And you could say that this was an important reason for why William became King because without this backing of Matilda, then William might not have been able to leave Normandy because he'd had been worried that someone might try and take his territory from him.

So Matilda gave him that reassurance because she was a very capable person who was able to lead Normandy whilst he could go abroad.

Matilda also supplied troops from Flanders to William which again, helped him win the Battle of Hastings.

So you could say Matilda was particularly important toward William becoming King.

And lastly, in the bottom right.

We have William was well prepared and had a strong army who were experienced fighters.

We know about the Viking blood coursing through the Norman veins and we know that they were kind of born to fight.

It was in their character but also the fact that William was well-prepared.

He was used to having a strong army around him.

He was used to having experienced fighters, certainly fighters who were maybe more experienced in war than Harold Godwinson's at the Battle of Hastings.

So that again could have been the difference in helping William become King of England.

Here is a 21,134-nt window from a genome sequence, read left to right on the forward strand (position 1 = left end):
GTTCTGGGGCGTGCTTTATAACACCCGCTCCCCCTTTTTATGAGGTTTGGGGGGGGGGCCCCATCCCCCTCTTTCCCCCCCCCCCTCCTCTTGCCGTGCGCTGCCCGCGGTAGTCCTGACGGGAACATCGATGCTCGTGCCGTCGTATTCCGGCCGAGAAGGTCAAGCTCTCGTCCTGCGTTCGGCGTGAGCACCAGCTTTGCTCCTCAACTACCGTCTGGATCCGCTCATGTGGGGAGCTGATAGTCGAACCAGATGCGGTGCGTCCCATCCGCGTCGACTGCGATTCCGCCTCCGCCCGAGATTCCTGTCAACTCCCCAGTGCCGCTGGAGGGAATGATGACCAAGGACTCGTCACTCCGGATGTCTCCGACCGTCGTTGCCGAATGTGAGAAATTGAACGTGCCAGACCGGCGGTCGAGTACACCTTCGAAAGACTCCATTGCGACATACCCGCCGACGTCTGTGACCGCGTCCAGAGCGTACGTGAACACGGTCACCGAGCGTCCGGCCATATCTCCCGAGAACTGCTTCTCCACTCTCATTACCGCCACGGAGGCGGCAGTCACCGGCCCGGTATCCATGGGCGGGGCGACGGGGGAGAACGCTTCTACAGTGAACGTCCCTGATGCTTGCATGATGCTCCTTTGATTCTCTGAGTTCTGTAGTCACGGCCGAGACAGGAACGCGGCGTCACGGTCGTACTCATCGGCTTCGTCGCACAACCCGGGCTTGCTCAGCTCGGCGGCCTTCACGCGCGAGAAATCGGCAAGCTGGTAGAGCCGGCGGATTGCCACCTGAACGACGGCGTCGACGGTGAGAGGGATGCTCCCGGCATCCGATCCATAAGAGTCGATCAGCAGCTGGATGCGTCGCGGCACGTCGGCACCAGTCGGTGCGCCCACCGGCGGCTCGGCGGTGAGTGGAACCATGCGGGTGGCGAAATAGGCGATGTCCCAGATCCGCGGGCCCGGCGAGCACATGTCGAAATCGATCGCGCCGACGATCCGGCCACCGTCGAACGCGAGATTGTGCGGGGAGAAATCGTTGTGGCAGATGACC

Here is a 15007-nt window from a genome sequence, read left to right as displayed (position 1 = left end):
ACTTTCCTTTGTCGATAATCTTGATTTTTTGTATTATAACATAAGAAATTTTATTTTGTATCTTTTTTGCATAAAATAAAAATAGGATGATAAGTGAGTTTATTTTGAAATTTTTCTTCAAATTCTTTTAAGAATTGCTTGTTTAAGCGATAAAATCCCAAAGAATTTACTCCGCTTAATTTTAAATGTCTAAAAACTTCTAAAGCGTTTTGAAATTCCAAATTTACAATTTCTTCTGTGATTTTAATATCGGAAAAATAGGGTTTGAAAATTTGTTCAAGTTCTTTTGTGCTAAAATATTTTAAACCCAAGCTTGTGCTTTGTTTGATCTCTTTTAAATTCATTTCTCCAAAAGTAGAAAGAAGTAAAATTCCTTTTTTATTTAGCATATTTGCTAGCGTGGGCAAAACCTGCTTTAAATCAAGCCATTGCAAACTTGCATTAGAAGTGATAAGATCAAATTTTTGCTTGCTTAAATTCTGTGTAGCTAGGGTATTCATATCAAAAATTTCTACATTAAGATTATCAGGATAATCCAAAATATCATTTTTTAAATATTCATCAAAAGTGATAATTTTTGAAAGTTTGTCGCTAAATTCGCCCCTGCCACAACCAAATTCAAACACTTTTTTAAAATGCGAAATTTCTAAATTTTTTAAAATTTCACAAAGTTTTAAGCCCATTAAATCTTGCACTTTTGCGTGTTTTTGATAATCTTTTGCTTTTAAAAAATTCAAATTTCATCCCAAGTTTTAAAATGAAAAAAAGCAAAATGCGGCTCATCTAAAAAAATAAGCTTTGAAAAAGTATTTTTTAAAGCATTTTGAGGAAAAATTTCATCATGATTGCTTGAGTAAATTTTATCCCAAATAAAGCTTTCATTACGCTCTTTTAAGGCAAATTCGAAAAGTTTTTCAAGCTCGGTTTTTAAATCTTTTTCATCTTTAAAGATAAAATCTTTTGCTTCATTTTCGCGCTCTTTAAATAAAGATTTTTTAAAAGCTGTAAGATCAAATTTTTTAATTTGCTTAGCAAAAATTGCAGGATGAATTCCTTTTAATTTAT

So I'll reiterate one more time.

There was no right answer there.

It's all about how you argue your point.

And it's all about saying what you think is your top reason maybe for William becoming King or what you think your top three reasons are for him becoming King.

And I can't tell you any differently.

You've researched this topic now over four lessons.

So you are in a great position to be able to justify and argue your own point and what you think.

And that's the end of the lesson.

Over the past four lessons, we've looked at how a Norman became King of England.

And now by the end of 1066, we have a Norman as King of England.

But William still had a lot to do to try to control the country.

Remember a lot of England did not want him as King.

It's been an absolute pleasure teaching you.

I've really, really enjoyed it.

Remember to complete the end of lesson quiz right there.

And if you would like, then you can share your work with Oak and you need to ask your parent or carer to do that.

So do not do it yourself.

You need to ask, that would be great.

On any of those social media platforms. Of course, I'd love to see your work as I'm sure it's fantastic.

I've been Mr. Charles, you've been the best.

Thank you very much, bye bye.